Apple’s Steve Jobs might’ve left it out of the official presentation, as security fixes have become something common and don’t actually raise much interest unless a serious number of users are affected. Or, as the iTunes was lucky enough to avoid becoming the target of an attack, the company chose the “be quiet and just fix it” policy.

According to Secunia, the iTunes flaw would allow anyone skilled enough to execute arbitrary code and thus compromise the user’s system:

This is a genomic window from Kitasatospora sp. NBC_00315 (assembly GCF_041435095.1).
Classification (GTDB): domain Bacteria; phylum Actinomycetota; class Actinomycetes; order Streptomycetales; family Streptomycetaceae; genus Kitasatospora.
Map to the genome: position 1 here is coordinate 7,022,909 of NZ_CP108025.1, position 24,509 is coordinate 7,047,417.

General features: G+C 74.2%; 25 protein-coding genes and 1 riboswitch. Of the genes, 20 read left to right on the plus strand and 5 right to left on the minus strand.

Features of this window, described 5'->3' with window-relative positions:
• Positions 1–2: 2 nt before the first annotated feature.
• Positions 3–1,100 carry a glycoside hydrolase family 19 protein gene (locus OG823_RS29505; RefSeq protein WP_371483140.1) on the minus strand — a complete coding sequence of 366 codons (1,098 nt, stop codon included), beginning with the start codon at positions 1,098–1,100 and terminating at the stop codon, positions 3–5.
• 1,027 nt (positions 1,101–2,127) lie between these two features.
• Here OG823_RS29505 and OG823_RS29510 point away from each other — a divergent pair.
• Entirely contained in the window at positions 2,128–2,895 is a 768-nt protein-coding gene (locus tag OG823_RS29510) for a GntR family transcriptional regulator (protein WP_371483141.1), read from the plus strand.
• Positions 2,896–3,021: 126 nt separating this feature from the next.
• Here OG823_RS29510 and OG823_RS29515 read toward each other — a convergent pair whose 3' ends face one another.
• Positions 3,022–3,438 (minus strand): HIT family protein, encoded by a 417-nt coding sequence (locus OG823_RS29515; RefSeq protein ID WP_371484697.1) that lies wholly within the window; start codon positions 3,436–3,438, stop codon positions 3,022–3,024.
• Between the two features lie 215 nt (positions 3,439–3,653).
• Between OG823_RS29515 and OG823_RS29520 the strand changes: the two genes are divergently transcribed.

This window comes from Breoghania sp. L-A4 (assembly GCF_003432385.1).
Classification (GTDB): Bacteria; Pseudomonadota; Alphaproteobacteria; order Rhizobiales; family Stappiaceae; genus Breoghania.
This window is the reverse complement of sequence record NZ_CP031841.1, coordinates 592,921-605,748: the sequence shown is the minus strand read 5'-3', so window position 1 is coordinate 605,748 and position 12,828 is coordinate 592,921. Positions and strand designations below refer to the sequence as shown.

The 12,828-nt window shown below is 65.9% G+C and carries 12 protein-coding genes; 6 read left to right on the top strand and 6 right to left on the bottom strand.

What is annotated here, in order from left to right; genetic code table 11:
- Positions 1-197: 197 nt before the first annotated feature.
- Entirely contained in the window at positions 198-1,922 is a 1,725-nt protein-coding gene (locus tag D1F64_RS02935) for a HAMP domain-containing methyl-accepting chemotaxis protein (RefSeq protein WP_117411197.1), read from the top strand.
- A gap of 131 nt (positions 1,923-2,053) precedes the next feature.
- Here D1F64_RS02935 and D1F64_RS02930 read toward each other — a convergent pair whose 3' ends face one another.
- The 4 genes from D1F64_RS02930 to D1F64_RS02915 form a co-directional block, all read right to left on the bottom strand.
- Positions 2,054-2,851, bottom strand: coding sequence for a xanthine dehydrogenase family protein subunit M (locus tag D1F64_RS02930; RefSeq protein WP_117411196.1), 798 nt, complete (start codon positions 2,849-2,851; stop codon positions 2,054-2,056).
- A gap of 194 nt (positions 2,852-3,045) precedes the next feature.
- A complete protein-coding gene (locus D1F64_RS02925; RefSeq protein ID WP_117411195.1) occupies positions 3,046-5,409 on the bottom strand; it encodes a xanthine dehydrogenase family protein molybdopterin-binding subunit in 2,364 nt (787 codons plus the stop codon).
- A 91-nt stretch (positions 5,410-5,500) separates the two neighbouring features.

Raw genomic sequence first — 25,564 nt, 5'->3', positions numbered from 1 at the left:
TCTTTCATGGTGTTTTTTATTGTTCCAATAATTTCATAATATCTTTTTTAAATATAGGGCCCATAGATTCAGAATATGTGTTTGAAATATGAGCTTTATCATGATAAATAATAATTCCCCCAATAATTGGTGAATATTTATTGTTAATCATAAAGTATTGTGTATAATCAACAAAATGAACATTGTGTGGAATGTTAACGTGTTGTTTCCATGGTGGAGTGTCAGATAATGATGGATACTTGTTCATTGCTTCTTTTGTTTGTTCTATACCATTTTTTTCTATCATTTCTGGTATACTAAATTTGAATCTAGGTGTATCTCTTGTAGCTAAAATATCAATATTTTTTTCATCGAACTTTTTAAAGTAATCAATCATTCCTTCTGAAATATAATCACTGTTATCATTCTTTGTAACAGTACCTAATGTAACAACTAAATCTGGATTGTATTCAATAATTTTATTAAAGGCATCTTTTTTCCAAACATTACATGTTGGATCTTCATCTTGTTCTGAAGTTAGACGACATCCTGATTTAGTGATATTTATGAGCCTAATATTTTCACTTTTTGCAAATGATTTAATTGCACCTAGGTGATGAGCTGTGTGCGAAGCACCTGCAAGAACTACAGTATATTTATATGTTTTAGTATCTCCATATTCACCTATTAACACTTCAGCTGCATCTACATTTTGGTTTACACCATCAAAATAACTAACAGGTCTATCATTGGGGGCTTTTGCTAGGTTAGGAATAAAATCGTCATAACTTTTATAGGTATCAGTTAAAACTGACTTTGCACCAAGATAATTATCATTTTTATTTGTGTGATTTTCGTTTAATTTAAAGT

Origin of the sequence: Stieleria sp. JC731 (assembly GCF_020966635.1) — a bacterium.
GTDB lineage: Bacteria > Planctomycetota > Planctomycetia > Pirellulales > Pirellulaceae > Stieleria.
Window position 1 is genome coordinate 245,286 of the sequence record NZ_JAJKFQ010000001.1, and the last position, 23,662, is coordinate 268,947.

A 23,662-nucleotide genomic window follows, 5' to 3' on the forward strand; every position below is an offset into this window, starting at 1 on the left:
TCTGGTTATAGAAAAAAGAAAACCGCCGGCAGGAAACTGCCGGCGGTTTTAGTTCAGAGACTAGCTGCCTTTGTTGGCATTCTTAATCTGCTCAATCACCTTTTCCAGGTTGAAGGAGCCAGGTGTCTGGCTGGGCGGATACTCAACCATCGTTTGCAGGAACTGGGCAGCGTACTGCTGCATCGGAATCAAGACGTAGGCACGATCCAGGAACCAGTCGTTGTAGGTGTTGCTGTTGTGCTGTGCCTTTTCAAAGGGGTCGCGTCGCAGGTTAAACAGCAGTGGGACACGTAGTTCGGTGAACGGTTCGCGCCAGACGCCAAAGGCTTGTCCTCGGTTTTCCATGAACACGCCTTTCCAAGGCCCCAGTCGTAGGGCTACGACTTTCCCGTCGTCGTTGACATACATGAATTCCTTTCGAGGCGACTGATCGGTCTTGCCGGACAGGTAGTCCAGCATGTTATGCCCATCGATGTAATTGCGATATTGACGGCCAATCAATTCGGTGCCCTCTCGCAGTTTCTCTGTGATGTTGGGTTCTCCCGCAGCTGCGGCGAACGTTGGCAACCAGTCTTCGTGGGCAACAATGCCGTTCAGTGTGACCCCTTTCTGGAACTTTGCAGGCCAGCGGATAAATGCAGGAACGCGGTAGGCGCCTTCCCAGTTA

The vulnerability is caused due to a boundary error when processing the "covr" atom in media files. This can be exploited to cause a heap based buffer overflow via a specially crafted cover art embedded in a media file,” the advisory states.

The latest security-related scandal to involve Apple happened in December 2006. Back then hackers took advantage of a QuickTime security hole that enabled a worm to attack MySpace users. As a result, infected users got their MySpace pages altered and their got redirected to a similar (but fake) site whenever they tried to log-in.